Book picks similar to
What Shall I Do with This People? Jews & the Fractious Politics of Judaism by Milton Viorst
The Koren Sacks Siddur: Hebrew/English Prayerbook for Shabbat & Holidays with Translation and Commentary
Jonathan Sacks - 2009
The Siddur marks the culmination of years of rabbinic scholarship, exemplifies Koren's tradition of textual accuracy and intuitive graphic design, and offers an illuminating translation, introduction and commentary by one of the world's leading Jewish thinkers, Rabbi Sir Jonathan Sacks. Halakhic guides to daily, Shabbat, and holiday prayers supplement the traditional text. Prayers for the State of Israel, its soldiers, and national holidays, for the American government, upon the birth of a daughter and more reinforce the Siddur's contemporary relevance. A special Canadian Edition is the first to include prayers for the Canadian government within the body of the text.
The Israel Test
George Gilder - 2009
George Gilder's global best-seller ?Wealth and Poverty? made the moral case for capitalism. Now Gilder makes the case for Israel, portraying a conflict of barbarism and envy against civilization and creativity. Gilder reveals Israel as a leader of human civilization, technological progress, and scientific advance. Tiny Israel stands behind only the United States in its contributions to the hi-tech economy. Israel has become the world's paramount example of the blessings of freedom. Hatred of Israel, like anti-Semitism through history, arises from resentment of Jewish success. Rooted in a Marxist zero-sum-game theory of economics, this vision has fueled the anti-Semitic ranting of Hitler, Arafat, bin Laden and history's other notorious haters. Faced with a contest between murderous regimes sustained by envy and Nazi ideology, and a free, prosperous, and capitalist, Israel, whose side are you on?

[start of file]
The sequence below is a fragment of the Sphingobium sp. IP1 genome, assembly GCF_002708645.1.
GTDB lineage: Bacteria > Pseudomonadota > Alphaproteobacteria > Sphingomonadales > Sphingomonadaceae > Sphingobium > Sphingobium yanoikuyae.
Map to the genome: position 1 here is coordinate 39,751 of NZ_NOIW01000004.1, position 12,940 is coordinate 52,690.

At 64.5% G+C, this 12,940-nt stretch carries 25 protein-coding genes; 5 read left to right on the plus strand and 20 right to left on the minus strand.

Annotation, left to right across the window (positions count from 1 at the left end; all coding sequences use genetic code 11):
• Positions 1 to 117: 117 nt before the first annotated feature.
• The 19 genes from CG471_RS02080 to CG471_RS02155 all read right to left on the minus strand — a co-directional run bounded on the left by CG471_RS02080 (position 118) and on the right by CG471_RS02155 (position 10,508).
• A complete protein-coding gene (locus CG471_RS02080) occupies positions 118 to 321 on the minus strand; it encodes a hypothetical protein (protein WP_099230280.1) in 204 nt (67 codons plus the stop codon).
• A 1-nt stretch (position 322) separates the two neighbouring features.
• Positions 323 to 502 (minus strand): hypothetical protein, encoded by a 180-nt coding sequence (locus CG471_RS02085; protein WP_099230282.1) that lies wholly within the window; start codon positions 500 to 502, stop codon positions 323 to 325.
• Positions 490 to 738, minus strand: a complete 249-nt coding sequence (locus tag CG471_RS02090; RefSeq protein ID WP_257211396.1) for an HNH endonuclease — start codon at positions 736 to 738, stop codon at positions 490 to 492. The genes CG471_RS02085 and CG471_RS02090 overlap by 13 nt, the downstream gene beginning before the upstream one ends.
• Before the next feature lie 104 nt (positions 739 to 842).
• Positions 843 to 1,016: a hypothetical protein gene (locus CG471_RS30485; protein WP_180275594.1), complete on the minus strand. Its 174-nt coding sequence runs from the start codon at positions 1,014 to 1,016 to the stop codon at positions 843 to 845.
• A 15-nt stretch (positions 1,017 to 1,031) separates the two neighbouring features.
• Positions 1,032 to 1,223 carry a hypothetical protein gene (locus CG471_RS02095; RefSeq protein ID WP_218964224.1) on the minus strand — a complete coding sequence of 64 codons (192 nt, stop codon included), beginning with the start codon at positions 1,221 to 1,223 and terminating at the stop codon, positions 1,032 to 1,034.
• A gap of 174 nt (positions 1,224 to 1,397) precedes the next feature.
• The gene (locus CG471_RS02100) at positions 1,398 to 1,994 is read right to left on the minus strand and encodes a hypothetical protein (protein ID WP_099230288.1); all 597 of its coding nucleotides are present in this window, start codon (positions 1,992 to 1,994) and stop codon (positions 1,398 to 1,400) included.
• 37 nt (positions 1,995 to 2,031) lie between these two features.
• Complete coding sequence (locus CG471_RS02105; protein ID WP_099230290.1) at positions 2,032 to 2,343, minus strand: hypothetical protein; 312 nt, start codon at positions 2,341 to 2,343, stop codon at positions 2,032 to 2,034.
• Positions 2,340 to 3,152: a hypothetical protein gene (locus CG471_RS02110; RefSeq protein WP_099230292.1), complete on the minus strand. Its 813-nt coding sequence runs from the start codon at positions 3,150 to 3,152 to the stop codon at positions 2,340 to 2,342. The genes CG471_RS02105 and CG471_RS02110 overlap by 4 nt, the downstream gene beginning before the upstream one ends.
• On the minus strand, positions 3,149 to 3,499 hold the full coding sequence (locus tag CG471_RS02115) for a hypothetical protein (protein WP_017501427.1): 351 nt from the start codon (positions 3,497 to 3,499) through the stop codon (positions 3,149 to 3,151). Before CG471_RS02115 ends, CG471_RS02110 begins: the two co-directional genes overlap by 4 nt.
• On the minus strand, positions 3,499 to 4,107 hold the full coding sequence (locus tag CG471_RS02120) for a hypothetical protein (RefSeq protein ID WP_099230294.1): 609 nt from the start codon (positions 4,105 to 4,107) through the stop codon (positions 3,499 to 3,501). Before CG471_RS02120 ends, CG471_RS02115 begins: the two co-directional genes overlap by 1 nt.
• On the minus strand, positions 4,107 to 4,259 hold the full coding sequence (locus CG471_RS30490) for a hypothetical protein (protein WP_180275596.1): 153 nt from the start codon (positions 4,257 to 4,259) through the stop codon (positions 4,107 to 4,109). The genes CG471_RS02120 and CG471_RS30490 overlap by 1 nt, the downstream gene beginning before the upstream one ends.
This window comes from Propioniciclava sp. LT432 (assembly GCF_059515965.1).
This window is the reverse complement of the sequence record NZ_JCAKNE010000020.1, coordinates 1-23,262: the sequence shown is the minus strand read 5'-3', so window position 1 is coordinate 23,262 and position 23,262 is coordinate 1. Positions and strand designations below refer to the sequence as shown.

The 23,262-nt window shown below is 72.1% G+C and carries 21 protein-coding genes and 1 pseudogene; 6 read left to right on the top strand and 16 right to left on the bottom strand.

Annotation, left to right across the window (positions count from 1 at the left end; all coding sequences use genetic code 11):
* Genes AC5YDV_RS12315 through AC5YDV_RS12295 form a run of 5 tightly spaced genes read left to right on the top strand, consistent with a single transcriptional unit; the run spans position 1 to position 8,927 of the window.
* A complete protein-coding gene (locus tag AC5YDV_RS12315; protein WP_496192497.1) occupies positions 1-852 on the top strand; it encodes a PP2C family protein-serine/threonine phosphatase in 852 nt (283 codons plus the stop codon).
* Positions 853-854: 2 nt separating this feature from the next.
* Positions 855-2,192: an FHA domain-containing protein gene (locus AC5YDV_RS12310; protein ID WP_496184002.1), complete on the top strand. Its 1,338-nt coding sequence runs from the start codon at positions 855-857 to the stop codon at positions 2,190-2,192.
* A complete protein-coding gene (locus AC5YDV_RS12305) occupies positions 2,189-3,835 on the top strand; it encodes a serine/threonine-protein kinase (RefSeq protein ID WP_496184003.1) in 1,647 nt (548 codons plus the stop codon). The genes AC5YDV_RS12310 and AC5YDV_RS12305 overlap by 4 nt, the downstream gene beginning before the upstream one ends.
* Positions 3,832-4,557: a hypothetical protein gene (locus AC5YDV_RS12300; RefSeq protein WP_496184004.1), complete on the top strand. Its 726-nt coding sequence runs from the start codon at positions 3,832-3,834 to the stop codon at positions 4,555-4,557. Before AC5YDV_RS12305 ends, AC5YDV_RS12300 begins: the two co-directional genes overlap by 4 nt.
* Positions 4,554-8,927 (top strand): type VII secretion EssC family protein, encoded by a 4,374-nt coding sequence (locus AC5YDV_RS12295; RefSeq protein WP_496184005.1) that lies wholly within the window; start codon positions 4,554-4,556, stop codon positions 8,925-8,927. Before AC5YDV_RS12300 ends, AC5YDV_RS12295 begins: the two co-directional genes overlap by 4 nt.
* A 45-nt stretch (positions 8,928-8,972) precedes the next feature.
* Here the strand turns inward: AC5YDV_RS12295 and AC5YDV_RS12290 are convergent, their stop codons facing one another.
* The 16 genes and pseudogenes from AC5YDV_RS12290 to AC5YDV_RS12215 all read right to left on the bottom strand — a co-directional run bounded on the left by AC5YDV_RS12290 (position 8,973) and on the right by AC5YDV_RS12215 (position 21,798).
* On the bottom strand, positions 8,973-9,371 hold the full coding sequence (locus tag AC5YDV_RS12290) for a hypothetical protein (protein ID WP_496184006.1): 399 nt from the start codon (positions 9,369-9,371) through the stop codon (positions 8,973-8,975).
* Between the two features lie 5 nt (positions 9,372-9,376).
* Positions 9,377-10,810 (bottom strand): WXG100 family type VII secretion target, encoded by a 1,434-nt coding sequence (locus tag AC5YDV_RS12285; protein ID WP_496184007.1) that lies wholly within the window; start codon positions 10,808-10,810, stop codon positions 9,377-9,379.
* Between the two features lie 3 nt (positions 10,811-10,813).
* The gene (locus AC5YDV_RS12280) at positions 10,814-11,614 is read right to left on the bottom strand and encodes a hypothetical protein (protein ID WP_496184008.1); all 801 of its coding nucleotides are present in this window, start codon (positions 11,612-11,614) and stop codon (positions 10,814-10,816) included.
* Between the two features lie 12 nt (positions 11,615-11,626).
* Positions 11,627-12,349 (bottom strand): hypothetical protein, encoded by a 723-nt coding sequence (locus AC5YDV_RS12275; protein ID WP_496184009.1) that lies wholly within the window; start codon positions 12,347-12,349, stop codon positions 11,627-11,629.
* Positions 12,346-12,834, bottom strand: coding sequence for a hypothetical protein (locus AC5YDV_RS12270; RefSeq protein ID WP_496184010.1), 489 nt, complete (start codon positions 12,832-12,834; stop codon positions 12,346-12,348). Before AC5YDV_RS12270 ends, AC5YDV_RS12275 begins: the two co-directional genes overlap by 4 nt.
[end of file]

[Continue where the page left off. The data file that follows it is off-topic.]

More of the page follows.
Islam And The Jews: The unfinished battle
Mark A. Gabriel - 2003
Gabriels transformation from devout Muslim is a powerful reminder of how love can indeed conquer hate. His bold change of heart prompts him to bless the Jewish people rather than curse and hate them.” -Rabbi Yechiel Eckstein “Islam and the Jews reveals the secret agenda that is not being told by the media. I wish U.S. government officials would read this book.” -Sid Roth, President, Messianic Vision
Muslims and Jews in America: Commonalities, Contentions, and Complexities
Reza Aslan - 2011
Yet, despite their relatively small numbers, the members of these two minority groups often find themselves the focus of a disproportionate amount of media attention, particularly when it comes to the Israeli-Palestinian conflict. Beyond such international issues, American Jews and American Muslims find themselves struggling with similar inter-communal concerns when it comes to matters like education (for example tensions between student populations of Jews and Muslims on university campuses), politics (such as the swearing in of the first Muslim Congressman in the House of Representatives, Keith Ellison, or the omnipresent emails and robo-calls linking President Obama to the Muslim community that emerged during the 2008 Presidential election), or even pop culture (think of such recent Hollywood productions as Kingdom in Heaven, Munich, Paradise Now, and Traitor, to name but a few). In all of these matters, American Jews and American Muslims have consistently engaged each other in conversation – whether directly or indirectly; constructive or not – in ways that have usually eluded their co-religionists throughout the rest of the world. This has partly to do with America’s ethos as a “melting pot” of different religions, ethnicities, and cultures. But it also has to do with the innovative ways in which Judaism and Islam have absorbed, and been radically altered, by the so-called “American experience.”This book is an exploration of contemporary Jewish-Muslim relations in the United States and the distinct and often creative ways in which these two communities interact with one another in the American context. Each essay discusses a different episode from the recent twentieth and current twenty-first century American milieu that links these two groups together. Some deal with case examples of local inter-communal interaction, such as “dialogue groups,” which can help us better understand national trends of similar activities in other parts of the country. Others focus on national trends themselves, thus giving us greater insights into individual incidents.
Seasons of Our Joy: A Modern Guide to the Jewish Holidays
Arthur O. Waskow - 1982
Circling the Jewish calendar from Rosh Hashanah to Tisha B'Av, this lively, accessible guide includes rituals, recipes, songs, prayers, and suggestions for new approaches to holiday observance.
Davening: A Guide to Meaningful Jewish Prayer
Zalman Schachter-Shalomi - 2012